UFour budget bills were introduced before midnight on Saturday, while a broader deal on the state budget is yet to be reached.
Measures introduced last night include spending plans for the legislative and judiciary, aid to localities spending, health and mental hygiene and the revenue bill.
Gone from the budget framework is a property-tax rebate proposal akin to a “circuit-breaker” that would tie relief to a household’s income.
Gov. Andrew Cuomo told reporters on Saturday at the Capitol the property tax discussion, as well as a minimum wage increase, could be left for later in the legislative session, which runs through June.
Major aspects of the 2015-16 state spending are yet to be ironed out, however.
Lawmakers and Cuomo are yet to reach an agreement on education spending in the state, typically the final piece of the budget puzzle.
But this year, Cuomo is pushing to include education reform measures in the budget, including a tougher teacher evaluation criteria and a receivership program for struggling schools.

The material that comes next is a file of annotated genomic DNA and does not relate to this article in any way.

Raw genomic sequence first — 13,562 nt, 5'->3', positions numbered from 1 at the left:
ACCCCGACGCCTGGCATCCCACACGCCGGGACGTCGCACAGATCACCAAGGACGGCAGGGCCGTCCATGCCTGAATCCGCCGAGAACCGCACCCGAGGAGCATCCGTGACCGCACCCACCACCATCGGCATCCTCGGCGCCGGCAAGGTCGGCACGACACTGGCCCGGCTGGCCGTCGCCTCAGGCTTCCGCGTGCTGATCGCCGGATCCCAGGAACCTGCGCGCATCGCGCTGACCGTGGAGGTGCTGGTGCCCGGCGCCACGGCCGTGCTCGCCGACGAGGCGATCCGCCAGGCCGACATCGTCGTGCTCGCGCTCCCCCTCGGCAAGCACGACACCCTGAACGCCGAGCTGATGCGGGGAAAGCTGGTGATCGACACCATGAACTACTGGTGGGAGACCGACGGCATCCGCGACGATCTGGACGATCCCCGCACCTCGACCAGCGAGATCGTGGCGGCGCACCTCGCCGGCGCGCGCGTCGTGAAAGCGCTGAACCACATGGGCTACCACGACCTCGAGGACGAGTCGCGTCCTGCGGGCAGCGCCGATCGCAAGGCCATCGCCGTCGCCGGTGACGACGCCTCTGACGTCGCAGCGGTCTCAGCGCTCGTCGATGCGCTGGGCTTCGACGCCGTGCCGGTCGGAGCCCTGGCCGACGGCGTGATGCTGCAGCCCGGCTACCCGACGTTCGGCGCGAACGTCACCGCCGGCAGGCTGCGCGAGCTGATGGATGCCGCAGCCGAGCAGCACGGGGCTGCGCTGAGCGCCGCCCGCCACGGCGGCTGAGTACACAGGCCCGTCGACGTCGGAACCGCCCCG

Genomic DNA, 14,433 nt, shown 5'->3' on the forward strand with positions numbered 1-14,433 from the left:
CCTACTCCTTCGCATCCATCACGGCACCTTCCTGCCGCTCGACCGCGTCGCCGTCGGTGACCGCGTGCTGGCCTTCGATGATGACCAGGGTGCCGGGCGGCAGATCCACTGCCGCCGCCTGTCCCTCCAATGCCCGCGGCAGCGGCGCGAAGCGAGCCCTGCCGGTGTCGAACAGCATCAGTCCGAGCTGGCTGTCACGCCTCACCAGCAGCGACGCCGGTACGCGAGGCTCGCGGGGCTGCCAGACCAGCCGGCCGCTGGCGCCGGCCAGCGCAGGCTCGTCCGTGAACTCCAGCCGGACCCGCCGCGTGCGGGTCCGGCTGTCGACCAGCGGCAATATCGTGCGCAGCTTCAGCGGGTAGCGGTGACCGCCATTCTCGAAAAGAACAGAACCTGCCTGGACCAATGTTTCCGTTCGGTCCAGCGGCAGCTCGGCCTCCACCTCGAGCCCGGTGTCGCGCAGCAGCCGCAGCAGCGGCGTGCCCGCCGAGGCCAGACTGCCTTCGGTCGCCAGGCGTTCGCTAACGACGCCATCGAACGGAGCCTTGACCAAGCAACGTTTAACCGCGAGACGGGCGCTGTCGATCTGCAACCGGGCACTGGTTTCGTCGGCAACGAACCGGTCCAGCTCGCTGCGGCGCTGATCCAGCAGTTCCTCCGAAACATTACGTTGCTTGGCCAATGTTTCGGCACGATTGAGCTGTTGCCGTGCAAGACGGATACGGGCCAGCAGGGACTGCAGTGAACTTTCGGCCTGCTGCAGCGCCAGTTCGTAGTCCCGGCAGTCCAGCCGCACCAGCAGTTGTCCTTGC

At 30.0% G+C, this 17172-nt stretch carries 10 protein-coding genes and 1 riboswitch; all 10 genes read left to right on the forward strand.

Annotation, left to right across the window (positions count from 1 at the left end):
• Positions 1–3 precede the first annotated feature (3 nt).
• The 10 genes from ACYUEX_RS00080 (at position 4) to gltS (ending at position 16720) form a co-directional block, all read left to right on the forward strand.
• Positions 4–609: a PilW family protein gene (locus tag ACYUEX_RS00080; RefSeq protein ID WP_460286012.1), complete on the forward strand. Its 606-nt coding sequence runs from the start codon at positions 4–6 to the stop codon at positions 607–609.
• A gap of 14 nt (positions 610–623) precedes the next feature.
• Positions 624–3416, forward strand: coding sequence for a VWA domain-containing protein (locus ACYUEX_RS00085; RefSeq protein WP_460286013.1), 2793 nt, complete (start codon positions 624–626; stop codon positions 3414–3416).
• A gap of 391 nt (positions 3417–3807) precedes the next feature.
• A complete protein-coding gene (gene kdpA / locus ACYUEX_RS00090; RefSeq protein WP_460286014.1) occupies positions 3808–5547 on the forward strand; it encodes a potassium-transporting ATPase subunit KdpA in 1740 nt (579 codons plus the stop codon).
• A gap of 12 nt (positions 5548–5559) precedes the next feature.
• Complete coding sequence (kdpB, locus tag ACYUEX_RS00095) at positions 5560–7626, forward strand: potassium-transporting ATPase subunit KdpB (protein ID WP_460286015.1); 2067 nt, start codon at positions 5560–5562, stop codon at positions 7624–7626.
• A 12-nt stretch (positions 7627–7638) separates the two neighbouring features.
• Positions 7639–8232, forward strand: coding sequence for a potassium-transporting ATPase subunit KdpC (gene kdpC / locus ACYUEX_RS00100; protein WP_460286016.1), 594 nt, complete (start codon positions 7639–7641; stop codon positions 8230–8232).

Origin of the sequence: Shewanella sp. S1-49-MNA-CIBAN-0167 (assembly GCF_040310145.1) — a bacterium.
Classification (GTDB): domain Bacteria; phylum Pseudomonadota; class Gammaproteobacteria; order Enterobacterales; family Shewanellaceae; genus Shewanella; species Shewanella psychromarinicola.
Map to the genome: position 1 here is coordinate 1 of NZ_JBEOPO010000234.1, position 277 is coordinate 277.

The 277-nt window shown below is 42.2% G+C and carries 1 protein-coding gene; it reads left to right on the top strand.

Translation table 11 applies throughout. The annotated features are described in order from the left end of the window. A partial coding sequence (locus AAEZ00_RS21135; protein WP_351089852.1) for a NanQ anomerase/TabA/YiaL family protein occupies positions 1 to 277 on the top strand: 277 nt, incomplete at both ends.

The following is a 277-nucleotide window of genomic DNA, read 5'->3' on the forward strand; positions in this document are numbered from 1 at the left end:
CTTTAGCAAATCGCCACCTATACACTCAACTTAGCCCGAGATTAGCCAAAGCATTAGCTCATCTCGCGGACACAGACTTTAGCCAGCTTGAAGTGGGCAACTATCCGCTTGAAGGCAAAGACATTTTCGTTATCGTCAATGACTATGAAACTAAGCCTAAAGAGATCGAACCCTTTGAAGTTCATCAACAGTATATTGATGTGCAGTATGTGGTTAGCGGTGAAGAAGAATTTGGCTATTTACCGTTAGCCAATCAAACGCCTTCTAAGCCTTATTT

Assembly Democrats, in particular, have been hesitant to accept Cuomo’s education proposals.
Nevertheless, education spending in the budget is no longer linked to the reforms, and lawmakers expect to have a district-by-district breakdown of school aid in the coming days.
It is expected the final education figure will stand at around $1.4 billion, if not more.
At the same time, Cuomo is also pushing Senate Republicans to accept new disclosure measures for outside legal clients of state lawmakers.
As of Sunday morning, neither the massive education, labor and family assistance bill or the ethics bill has appeared in print — meaning both will likely require a message of necessity from Cuomo to waive the required three-day aging process if officials want to meet Tuesday’s deadline.
Cuomo is due back in Albany today after appearing at the Greek Independence Day Parade in his role as grand marshal.
Lawmakers are also due back to the Capitol later in the day to conference the latest in the budget talks.